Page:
FlixChatter Review: Queen of Katwe (2016)

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When I first saw the trailer, I was so moved by it that I actually teared up. Well, the film proved to live up to its preview, it’s the kind of feel-good, inspiring film that will make you want to get up and cheer.

The story follows its protagonist Phiona Mutesi (newcomer Madina Nalwanga), a young girl growing up in the slums of Uganda called Katwe, hence the name. She’s shown helping her single mother do house chores and sells food, that is until one fateful day when she’s introduced to the game of chess. It turns out she’s naturally gifted in the game, and under the tutelage and encouragement of Robert Katende (David Oyelowo), a missionary with Sports Outreach Institute who organized the chess games with the kids from the slums.

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Director Mira Nair collaborated again with the writer of The Reluctant Fundamentalist William Wheeler, which peppered the script with humor as well as poignant drama. It’s perhaps one of the most diverse Disney film ever featuring mostly people of color (in fact the White actors barely got any speaking roles) The kids in the chess games are apparently comprised a mixture of South African and Ugandan youth, and they’re simply adorable! The interactions between Phiona and the other kids are funny and heartwarming, they definitely adds so much charm to the film.

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The film also didn’t shy away from showing the harsh life conditions that Phiona’s mother Nakku Harriet (Lupita Nyong’o) and her baby brother had to go through, including a flood that washed away their makeshift home. This film admirably highlights the strength of women, especially in Nakku who endured so much but remained principled and refused to take shortcuts to an easy life. The touching mother/daughter story makes this film so much more than about an unlikely chess champion.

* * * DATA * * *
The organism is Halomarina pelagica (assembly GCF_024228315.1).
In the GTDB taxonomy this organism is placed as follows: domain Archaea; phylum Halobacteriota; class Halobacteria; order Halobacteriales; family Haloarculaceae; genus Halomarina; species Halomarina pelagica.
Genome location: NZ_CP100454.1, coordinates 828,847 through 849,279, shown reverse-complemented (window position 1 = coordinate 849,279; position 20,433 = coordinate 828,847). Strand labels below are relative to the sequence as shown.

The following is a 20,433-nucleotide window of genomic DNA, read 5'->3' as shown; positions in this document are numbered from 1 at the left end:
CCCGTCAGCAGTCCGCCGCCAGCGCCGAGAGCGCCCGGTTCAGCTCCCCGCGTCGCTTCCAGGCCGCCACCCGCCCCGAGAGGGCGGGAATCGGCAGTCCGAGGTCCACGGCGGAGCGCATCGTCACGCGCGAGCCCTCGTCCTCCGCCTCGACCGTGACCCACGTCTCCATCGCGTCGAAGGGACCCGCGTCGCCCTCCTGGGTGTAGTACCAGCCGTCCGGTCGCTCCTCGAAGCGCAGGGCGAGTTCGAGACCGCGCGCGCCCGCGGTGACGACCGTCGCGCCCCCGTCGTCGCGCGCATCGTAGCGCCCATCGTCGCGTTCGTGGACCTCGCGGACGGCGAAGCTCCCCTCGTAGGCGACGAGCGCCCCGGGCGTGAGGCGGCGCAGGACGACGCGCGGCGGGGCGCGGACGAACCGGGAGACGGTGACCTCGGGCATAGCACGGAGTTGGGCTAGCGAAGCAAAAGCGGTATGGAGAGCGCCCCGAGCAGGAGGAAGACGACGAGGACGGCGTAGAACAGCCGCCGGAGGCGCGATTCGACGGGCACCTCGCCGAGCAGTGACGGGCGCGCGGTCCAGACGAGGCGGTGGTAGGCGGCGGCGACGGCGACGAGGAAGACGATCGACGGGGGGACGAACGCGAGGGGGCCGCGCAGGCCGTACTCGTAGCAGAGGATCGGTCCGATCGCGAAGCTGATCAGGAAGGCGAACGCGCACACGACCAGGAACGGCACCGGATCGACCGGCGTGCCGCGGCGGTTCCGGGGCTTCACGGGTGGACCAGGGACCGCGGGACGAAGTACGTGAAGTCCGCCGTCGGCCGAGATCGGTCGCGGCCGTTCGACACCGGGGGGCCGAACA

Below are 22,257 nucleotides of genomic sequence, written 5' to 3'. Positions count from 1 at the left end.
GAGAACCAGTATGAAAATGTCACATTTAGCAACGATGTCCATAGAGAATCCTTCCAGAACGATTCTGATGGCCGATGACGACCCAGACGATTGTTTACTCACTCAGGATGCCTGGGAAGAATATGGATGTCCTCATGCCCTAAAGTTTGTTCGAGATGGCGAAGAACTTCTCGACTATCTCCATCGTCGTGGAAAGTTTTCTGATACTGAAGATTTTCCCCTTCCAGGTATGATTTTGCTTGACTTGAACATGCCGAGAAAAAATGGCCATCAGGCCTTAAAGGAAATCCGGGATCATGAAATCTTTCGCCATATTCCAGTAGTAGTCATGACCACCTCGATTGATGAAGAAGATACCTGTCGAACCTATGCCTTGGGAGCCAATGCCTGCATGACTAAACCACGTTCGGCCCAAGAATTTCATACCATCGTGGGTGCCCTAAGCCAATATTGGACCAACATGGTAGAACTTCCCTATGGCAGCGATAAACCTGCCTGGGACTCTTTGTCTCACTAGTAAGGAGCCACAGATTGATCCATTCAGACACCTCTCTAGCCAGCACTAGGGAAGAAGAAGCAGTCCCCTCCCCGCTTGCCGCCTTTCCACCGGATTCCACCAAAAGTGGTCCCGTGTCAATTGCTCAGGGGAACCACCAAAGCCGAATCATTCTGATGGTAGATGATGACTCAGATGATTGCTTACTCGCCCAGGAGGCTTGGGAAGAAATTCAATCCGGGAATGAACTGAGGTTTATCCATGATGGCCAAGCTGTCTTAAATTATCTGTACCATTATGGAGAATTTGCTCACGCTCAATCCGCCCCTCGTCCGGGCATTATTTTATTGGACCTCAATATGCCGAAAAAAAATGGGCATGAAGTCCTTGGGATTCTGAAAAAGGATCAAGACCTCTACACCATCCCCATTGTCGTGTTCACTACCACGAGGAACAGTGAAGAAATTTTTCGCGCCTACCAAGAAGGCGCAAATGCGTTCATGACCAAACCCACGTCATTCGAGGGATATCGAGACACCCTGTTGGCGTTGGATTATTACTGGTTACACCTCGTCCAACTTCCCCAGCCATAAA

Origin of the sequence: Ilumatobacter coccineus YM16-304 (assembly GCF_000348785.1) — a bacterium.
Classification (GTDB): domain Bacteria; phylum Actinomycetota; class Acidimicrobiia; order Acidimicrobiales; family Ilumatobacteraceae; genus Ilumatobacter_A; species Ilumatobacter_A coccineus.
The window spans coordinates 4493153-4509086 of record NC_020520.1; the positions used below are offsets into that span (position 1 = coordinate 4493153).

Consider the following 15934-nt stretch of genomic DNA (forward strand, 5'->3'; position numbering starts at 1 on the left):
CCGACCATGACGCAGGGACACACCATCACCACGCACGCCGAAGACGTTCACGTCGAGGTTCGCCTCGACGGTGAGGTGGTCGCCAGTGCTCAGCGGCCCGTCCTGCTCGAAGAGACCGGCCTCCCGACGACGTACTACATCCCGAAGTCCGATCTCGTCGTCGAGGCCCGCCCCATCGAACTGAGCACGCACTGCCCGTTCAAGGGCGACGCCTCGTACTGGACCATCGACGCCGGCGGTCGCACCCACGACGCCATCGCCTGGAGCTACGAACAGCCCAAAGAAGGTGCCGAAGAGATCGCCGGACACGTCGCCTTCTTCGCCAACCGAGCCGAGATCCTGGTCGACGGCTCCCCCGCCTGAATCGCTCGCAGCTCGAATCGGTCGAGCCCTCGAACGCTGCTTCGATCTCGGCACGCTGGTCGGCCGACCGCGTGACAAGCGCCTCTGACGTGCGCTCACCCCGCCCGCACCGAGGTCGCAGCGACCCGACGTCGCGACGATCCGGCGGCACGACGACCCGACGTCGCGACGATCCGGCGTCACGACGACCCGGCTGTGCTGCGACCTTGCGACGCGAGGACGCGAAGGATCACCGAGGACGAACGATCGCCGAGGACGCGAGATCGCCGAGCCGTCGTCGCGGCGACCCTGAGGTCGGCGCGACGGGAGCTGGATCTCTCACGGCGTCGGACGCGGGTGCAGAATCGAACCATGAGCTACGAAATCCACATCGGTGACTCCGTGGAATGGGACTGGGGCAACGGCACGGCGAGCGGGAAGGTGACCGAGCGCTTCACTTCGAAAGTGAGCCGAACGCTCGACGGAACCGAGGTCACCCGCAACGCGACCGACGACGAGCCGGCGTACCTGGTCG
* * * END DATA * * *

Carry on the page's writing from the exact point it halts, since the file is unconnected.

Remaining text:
In the end Phiona prevailed against all odds, and became Woman Candidate Master after her extraordinary performances at World Chess Olympiads. As with many based-on-a-true-story films, it’s bound to be predictable and even formulaic, but yet there’s so much heart in the story to overcome it.

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Nalwanga had never acted before and it shows at times, but she’s got screen presence and natural charm. Having two of the best actors working today, Oyelowo and Nyong’o, their excellent performances certainly elevated the film. Mira Nair certainly has a gift for storytelling, as I was completely engrossed in the film despite its rather long running time. All the more proof that we need more women filmmakers telling stories about women. I also love the vibrant color of the film and the fact that it’s filmed on location in Uganda, it certainly makes the film feels authentic. Oh, and you’ve got to wait for the end credit sequence, it will definitely make your eyes swell up and your heart soars.

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Have you seen ‘Queen of Katwe’? Well what did you think?

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